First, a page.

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DIFFERENTIATION FOR ENGLISH LANGUAGE LEARNERS - choose area(s) as necessary based on information above  Content: Students will learn the same content as the rest of the class.  Process: I will approach these students to make sure they are not stuck on any steps.  Product: Students will produce the same product as the rest of the class. INFO ABOUT STUDENTS W/ SPECIAL NEEDS  Student 1 (IEP) o Disability Category: Autism o Learning Preference: Visual learner, friendly, aims to please o Modifications: extended time on tests, extended time on long assignments, break larger assignments into smaller units, access to safe room, alternate setting for tests (Room 317), needs 1-1 help at times, needs to be told explicitly the expectations. o Processing Deficits: theory of mind, executive processing, auditory/memory deficits. o Academic Ability: Difficulty with inferencing and higher level comprehension (abstract thinking). Writes an essay well but needs help editing & adding details. Student 2 (IEP) o Disability Category: Specific Learning Disability. o Learning Preference: Multi-modal. o Modifications: extended time on tests, alternate setting for tests, clarify directions. o Processing Deficits: visual & motor processing, short-term auditory memory. o Academic Ability: Reading & writing skills are at the Advanced level. Student 3 (IEP) o Disability Category: Autism. o Learning Preference: Multi-modal; speech & language services. o Health Concerns: glasses, history of asthma, & was born with a right club foot. o Modifications: extended time on tests, clarify directions. o Processing Deficits: Expressive & receptive language delays. o Academic Ability: At times, struggles with comprehension of grade-level material. Able to write a 5 paragraph essay with a thesis statement & supporting details, but may lack flow and consistent use of details. Student 4 (IEP) o Disability Category: Specific Learning Disability. o Learning Preference: No specified. o Health Concerns: General health is good. o Modifications: extended time on tests, clarify directions. o Academic Ability: Reading in the average range and functioning close to grade level. Write in the low average range but close to grade level. Student 5 (IEP) o Disability Category: Autism. o Learning Preference: Multi-modal; speech & language services. o Health Concerns: wears contacts – no current medications. o Modifications: Preferential seating, extended time of long assignments, alternate setting for tests (Room 317). o Processing Deficits: Executive functioning/theory of mind, speech-articulation/rapid speech. o Academic Ability: Strength is reading. Written expression – low average. Does very well despite low test scores. o Other: Has a tutor at home, he is a great golfer, can get stressed out because he wants all A’s.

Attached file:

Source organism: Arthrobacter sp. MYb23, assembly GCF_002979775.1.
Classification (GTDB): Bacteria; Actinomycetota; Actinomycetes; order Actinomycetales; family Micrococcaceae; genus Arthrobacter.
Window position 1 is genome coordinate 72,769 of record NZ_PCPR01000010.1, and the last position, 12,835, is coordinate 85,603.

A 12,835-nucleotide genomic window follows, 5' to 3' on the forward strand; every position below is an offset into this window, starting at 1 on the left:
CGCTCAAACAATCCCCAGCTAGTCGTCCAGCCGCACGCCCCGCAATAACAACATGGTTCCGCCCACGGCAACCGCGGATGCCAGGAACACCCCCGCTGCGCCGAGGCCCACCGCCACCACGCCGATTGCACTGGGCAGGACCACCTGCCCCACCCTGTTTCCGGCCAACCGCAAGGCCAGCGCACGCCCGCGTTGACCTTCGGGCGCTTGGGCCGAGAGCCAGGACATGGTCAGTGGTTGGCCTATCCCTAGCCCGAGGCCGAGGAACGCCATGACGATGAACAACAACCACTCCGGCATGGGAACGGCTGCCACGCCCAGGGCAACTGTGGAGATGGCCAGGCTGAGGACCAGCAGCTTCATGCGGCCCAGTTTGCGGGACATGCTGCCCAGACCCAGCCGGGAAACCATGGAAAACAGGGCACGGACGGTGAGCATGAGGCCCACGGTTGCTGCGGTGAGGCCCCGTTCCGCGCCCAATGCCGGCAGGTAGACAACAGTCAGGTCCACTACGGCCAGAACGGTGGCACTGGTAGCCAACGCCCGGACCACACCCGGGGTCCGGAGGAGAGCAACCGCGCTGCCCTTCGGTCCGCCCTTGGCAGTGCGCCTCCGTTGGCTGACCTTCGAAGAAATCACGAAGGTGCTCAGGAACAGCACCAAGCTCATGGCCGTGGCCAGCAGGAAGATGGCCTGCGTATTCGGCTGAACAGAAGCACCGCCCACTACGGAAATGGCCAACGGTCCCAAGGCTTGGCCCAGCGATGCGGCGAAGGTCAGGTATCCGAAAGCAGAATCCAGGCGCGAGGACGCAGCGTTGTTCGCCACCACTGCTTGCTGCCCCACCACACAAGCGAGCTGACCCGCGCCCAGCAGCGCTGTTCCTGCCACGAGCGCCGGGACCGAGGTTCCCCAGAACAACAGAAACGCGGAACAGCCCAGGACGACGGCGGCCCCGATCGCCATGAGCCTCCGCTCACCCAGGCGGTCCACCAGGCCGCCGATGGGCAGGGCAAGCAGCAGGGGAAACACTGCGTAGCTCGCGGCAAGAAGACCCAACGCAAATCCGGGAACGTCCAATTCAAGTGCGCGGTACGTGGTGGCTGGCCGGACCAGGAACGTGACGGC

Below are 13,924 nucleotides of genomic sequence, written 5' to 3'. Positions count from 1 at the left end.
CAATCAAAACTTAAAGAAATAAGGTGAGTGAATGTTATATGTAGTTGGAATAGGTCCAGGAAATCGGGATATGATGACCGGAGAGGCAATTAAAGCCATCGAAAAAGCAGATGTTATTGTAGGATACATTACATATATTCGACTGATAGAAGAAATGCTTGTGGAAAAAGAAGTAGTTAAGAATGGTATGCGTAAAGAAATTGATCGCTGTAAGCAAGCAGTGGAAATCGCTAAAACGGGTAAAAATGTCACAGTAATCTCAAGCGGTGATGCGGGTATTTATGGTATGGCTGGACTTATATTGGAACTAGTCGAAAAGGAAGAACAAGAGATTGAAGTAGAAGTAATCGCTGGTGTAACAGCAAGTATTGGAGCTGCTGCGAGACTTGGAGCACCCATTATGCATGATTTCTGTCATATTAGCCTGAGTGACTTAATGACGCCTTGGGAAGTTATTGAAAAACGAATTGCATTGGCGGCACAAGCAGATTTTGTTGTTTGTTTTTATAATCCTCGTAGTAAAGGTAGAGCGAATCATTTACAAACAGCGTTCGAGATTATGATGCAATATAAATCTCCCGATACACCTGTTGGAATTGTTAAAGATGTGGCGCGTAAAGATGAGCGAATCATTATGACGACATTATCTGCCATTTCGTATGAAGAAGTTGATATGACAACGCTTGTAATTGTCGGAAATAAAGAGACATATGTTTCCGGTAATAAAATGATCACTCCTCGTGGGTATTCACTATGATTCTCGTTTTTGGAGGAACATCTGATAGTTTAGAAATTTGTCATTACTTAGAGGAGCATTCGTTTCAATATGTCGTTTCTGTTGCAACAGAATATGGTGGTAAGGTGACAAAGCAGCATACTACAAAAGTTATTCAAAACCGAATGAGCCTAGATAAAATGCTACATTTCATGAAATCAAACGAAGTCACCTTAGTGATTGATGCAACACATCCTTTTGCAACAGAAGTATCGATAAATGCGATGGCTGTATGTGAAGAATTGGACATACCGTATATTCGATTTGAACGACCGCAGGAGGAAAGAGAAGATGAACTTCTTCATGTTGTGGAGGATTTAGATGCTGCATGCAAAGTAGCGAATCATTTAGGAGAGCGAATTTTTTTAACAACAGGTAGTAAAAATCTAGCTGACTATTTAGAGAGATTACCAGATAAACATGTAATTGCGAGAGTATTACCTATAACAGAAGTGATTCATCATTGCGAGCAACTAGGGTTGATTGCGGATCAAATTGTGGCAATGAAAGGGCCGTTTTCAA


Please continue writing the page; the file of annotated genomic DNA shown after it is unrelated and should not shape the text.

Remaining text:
DIFFERENTIATION FOR STUDENTS WITH SPECIAL NEEDS - choose area(s) as necessary based on information above    Content: Students will learn the same content as the rest of the class. Process: I will approach these students to make sure they are not stuck on any steps. Product: Students will produce the same product as the rest of the class.